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  12. Becoming Socrates: Political Philosophy in Plato's Parmenides.Alex Priou - 2018 - Rochester, NY, USA: Rochester University Press.
    Interpreters of Plato’s Parmenides have long agreed that it is a canonical work in the history of ontology. In the first part, the aged Parmenides presents a devastating critique of Platonic ontology, followed in the second by what purports to be a response to that critique. But despite the scholarly agreement as to the general subject matter of the dialogue, what makes it one whole has nevertheless eluded its readers, so much so that some have even speculated it to be (...)
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  13. “What Kind of Death?”: On the Phaedo’s Double Topic.Panagiotis Thanassas - 2017 - Rhizomata 5 (2):113-147.
    Name der Zeitschrift: Rhizomata Jahrgang: 5 Heft: 2 Seiten: 113-147.
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  14. Identity and Explanation in the Euthyphro.David Ebrey - 2017 - Oxford Studies in Ancient Philosophy 52:77-111.
    According to many interpreters, Socrates in the Euthyphro thinks that an answer to ‘what is the holy?’ should pick out some feature that is prior to being holy. While this is a powerful way to think of answers to the ‘what is it?’ question, one that Aristotle develops, I argue that the Euthyphro provides an important alternative to this Aristotelian account. Instead, an answer to ‘what is the holy?’ should pick out precisely being holy, not some feature prior to it. (...)
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  15. Plato on the Metaphysical Foundation of Meaning and Truth by Blake E. Hestir. [REVIEW]Fink Jakob Leth - 2017 - Journal of the History of Philosophy 55 (1):153-154.
    This study defends the view that Plato’s account of meaning and truth does not depend on strong Platonism. Strong Platonism is based, among other things, on the assumption that basic entities are pure and cannot mix with anything. In a semantic theory, such entities provide stability of reference to single terms and so keep the danger of fluctuating meanings at bay. Unfortunately, strong Platonism pays a heavy price for this stability in that it cannot explain how terms can be combined (...)
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  16. Christoph Quarch, Sein Und Seele: Platons Ideenphilosophie Als Metaphysik der Lebendigkeit. Interpretationen Zu. [REVIEW]Malmsheimer Arne - 1999 - Bochumer Philosophisches Jahrbuch Fur Antike Und Mittelalter 4 (1):251-257.
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  17. Henologie bei Platon und Plotin.Jens Halfwassen - 2003 - Bochumer Philosophisches Jahrbuch Fur Antike Und Mittelalter 8:21-21.
    Aristotle construed metaphysics primarily in terms of ontology, whereas Plato had developed a different approach to the philosophy of principles. The main task of the metaphysical theory of principles is the quest for the absolute. For Plato, however, the absolute is the one; and this idea - most influentially advocated by Plotinus - is the foundation of a tradition that construes metaphysics mainly in terms of henology. The central aspects of this doctrine are the idea of the transcendence of the (...)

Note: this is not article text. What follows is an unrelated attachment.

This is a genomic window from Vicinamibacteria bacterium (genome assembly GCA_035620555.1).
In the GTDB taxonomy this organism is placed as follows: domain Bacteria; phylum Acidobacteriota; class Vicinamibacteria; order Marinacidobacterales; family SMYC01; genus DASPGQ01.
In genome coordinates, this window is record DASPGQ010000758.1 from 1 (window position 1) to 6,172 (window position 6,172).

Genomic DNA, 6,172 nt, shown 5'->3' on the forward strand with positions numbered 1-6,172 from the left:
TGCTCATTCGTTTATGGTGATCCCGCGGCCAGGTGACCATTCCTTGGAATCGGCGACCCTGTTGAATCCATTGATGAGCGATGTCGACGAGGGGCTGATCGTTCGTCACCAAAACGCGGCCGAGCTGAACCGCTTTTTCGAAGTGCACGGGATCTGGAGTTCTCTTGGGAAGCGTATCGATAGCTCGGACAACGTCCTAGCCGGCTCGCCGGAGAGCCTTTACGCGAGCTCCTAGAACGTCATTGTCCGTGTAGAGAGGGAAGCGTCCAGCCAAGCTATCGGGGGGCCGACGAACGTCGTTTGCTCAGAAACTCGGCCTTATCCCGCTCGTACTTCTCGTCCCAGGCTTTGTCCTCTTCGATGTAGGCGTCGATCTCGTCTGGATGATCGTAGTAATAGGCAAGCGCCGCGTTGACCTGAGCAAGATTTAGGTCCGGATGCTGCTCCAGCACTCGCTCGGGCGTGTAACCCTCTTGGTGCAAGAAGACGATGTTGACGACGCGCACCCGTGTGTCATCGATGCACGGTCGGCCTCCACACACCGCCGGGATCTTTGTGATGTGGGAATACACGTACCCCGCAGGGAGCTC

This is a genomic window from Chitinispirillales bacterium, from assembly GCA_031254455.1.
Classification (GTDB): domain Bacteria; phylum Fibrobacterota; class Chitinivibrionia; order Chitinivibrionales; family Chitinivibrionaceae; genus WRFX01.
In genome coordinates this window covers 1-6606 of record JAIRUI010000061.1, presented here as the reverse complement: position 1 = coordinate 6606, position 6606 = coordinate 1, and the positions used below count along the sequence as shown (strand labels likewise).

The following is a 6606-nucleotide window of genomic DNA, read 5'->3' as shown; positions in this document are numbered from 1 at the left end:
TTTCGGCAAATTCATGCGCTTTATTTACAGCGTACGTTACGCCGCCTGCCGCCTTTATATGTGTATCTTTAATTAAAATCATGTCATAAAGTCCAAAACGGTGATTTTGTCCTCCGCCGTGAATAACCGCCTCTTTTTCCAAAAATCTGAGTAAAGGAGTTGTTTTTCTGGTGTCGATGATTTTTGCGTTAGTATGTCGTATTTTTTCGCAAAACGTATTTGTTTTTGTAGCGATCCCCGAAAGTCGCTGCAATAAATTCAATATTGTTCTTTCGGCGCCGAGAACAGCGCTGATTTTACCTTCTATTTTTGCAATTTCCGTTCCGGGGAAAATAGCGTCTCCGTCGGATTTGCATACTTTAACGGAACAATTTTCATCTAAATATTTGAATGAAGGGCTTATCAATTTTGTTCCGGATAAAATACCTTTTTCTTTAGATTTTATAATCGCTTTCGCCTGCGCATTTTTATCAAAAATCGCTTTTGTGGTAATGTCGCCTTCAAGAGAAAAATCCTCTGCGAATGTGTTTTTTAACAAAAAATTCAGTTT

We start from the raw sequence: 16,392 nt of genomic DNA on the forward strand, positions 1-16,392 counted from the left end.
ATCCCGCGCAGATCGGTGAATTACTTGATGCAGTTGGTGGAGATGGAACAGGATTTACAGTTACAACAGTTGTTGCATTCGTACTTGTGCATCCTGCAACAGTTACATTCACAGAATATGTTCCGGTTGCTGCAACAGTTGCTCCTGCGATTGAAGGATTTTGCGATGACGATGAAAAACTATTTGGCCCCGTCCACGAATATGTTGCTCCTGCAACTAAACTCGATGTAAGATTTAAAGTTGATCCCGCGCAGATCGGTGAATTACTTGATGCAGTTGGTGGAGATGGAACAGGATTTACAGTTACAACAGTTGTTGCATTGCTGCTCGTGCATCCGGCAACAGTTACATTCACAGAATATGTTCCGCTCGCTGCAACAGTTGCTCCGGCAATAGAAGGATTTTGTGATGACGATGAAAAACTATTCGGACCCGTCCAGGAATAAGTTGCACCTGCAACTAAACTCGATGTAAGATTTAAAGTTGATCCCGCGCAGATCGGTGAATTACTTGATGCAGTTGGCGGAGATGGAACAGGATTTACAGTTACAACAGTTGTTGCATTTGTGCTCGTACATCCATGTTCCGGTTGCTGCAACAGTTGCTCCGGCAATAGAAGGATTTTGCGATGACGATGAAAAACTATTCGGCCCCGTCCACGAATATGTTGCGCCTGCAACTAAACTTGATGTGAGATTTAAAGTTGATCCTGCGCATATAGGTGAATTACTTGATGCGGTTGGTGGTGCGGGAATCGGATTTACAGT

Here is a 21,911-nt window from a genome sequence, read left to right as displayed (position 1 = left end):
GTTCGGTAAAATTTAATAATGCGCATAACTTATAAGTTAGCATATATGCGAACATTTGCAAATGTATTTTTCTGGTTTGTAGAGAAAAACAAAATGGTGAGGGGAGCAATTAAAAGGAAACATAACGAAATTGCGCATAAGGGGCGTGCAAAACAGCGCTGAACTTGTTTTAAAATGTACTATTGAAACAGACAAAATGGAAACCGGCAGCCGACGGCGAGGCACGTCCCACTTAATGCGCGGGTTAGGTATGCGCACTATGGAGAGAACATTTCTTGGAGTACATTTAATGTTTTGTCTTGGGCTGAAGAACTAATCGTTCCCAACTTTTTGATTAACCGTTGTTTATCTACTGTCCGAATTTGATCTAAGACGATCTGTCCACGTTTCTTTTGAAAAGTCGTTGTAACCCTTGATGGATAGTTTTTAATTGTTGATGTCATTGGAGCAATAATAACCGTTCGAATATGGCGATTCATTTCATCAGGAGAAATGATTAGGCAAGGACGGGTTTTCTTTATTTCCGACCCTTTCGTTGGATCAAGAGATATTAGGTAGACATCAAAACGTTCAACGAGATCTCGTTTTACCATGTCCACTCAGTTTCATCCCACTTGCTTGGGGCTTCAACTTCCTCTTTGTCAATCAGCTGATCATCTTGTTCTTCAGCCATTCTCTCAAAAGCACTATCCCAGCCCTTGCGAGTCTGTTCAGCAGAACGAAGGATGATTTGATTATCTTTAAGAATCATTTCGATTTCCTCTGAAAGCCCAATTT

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  18. Plato on Parts and Wholes: The Metaphysics of Structure.Christopher Shields - 2005 - Philosophical Review 114 (2):273-277.
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  19. The Creation of Mythology. [REVIEW]A. W. H. Adkins - 1989 - Ancient Philosophy 9 (1):109-110.
  20. The Development of Plato's Metaphysics.Gail Fine - 1984 - Philosophical Review 93 (1):143.
  21. The Demiurge in Ancient Thought: Secondary Gods and Divine Mediators.Carl Séan O'Brien - 2015 - Cambridge University Press.
    How was the world generated and how does matter continue to be ordered so that the world can continue functioning? Questions like these have existed as long as humanity has been capable of rational thought. In antiquity, Plato's Timaeus introduced the concept of the Demiurge, or Craftsman-god, to answer them. This lucid and wide-ranging book argues that the concept of the Demiurge was highly influential on the many discussions operating in Middle Platonist, Gnostic, Hermetic and Christian contexts in the first (...)
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  22. Plato’s Theory of the Intercommunion of Forms : The Sophist 259, E4-6.Alireza Saati - 2015 - Philosophy Study 5 (1).
  23. Le Démiurge du Timée de Platon Ou la Représentation Mythique de la Causalité Paradigmatique de la Forme du dieuThe Demiurge of Plato’s Timaeus or the Mythical Representation of the Paradigmatic Causality of the Form of God.Daniel Larose - 2016 - Methodos 16.
  24. Thrasymachus’ Sophistic Account of Justice in Republic I.Merrick E. Anderson - 2016 - Ancient Philosophy 36 (1):151-172.
    In this paper, I oppose the now-dominant view that Thrasymachus offers a definition of justice in Book I of the Republic. This way of interpretation Thrasymachus does not pay sufficient attention to the methodological assumptions he makes during his disagreement with Socrates. To better understand Socrates’ antagonist, it is crucial to remember that he was, in fact, a sophist. I argue that what the character Thrasymachus is doing in Book I is importantly akin to a certain genre of sophistic arguments (...)
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  25. Plato on the Metaphysical Foundation of Meaning and Truth.Blake E. Hestir - 2016 - Cambridge University Press.
    What is the nature of truth? Blake Hestir offers an investigation into Plato's developing metaphysical views, and examines Plato's conception of being, meaning, and truth in the Sophist, as well as passages from several other later dialogues including the Cratylus, Parmenides, and Theaetetus, where Plato begins to focus more directly on semantics rather than only on metaphysical and epistemological puzzles. Hestir's interpretation challenges both classical and contemporary interpretations of Plato's metaphysics and conception of truth, and highlights new parallels between Plato (...)
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  26. Pauline Predications in Plato.Daniel T. Devereux - 1975 - Apeiron 9 (1):1-4.
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  27. The Isolation and Connection of the Forms in Plato's Middle Dialogues.Henry Teloh - 1976 - Apeiron 10 (1):20-33.